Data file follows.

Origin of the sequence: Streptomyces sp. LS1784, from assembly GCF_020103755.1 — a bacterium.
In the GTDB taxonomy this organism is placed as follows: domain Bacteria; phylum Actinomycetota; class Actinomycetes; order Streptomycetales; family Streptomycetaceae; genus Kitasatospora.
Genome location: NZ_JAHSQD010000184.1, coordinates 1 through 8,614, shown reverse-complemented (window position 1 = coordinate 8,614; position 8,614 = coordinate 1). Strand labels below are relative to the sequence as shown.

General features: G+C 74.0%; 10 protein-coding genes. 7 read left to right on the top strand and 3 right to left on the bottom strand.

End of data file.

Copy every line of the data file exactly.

Origin of the sequence: Streptomyces sp. LS1784, from assembly GCF_020103755.1 — a bacterium.
In the GTDB taxonomy this organism is placed as follows: domain Bacteria; phylum Actinomycetota; class Actinomycetes; order Streptomycetales; family Streptomycetaceae; genus Kitasatospora.
Genome location: NZ_JAHSQD010000184.1, coordinates 1 through 8,614, shown reverse-complemented (window position 1 = coordinate 8,614; position 8,614 = coordinate 1). Strand labels below are relative to the sequence as shown.

General features: G+C 74.0%; 10 protein-coding genes. 7 read left to right on the top strand and 3 right to left on the bottom strand.